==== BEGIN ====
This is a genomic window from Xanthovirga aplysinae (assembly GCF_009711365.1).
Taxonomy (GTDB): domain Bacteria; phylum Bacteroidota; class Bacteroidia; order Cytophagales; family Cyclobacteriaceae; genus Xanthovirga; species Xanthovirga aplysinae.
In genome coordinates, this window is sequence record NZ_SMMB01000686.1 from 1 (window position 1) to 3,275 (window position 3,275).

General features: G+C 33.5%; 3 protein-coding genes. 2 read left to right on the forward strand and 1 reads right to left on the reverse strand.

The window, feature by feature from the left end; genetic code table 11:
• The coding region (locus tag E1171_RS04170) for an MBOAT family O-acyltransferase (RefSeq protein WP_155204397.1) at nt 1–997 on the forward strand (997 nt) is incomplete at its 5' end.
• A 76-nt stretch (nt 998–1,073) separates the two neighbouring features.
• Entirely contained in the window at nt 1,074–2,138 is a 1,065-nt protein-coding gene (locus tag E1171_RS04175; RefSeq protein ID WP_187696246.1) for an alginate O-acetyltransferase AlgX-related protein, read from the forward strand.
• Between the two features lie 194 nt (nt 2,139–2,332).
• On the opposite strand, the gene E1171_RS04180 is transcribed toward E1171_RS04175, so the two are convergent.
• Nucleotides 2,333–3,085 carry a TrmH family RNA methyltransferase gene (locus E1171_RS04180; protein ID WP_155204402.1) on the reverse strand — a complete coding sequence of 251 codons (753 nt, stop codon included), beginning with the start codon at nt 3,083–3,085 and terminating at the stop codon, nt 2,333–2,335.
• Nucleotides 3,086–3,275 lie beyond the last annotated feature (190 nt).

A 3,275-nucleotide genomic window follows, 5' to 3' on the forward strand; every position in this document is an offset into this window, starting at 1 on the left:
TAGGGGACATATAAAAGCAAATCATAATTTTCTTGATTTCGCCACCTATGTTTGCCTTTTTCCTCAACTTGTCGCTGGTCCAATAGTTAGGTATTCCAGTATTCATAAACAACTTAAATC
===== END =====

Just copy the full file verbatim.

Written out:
This is a genomic window from Xanthovirga aplysinae (assembly GCF_009711365.1).
Taxonomy (GTDB): domain Bacteria; phylum Bacteroidota; class Bacteroidia; order Cytophagales; family Cyclobacteriaceae; genus Xanthovirga; species Xanthovirga aplysinae.
In genome coordinates, this window is sequence record NZ_SMMB01000686.1 from 1 (window position 1) to 3,275 (window position 3,275).

General features: G+C 33.5%; 3 protein-coding genes. 2 read left to right on the forward strand and 1 reads right to left on the reverse strand.

The window, feature by feature from the left end; genetic code table 11:
• The coding region (locus tag E1171_RS04170) for an MBOAT family O-acyltransferase (RefSeq protein WP_155204397.1) at nt 1–997 on the forward strand (997 nt) is incomplete at its 5' end.
• A 76-nt stretch (nt 998–1,073) separates the two neighbouring features.
• Entirely contained in the window at nt 1,074–2,138 is a 1,065-nt protein-coding gene (locus tag E1171_RS04175; RefSeq protein ID WP_187696246.1) for an alginate O-acetyltransferase AlgX-related protein, read from the forward strand.
• Between the two features lie 194 nt (nt 2,139–2,332).
• On the opposite strand, the gene E1171_RS04180 is transcribed toward E1171_RS04175, so the two are convergent.
• Nucleotides 2,333–3,085 carry a TrmH family RNA methyltransferase gene (locus E1171_RS04180; protein ID WP_155204402.1) on the reverse strand — a complete coding sequence of 251 codons (753 nt, stop codon included), beginning with the start codon at nt 3,083–3,085 and terminating at the stop codon, nt 2,333–2,335.
• Nucleotides 3,086–3,275 lie beyond the last annotated feature (190 nt).

A 3,275-nucleotide genomic window follows, 5' to 3' on the forward strand; every position in this document is an offset into this window, starting at 1 on the left:
TAGGGGACATATAAAAGCAAATCATAATTTTCTTGATTTCGCCACCTATGTTTGCCTTTTTCCTCAACTTGTCGCTGGTCCAATAGTTAGGTATTCCAGTATTCATAAACAACTTAAATC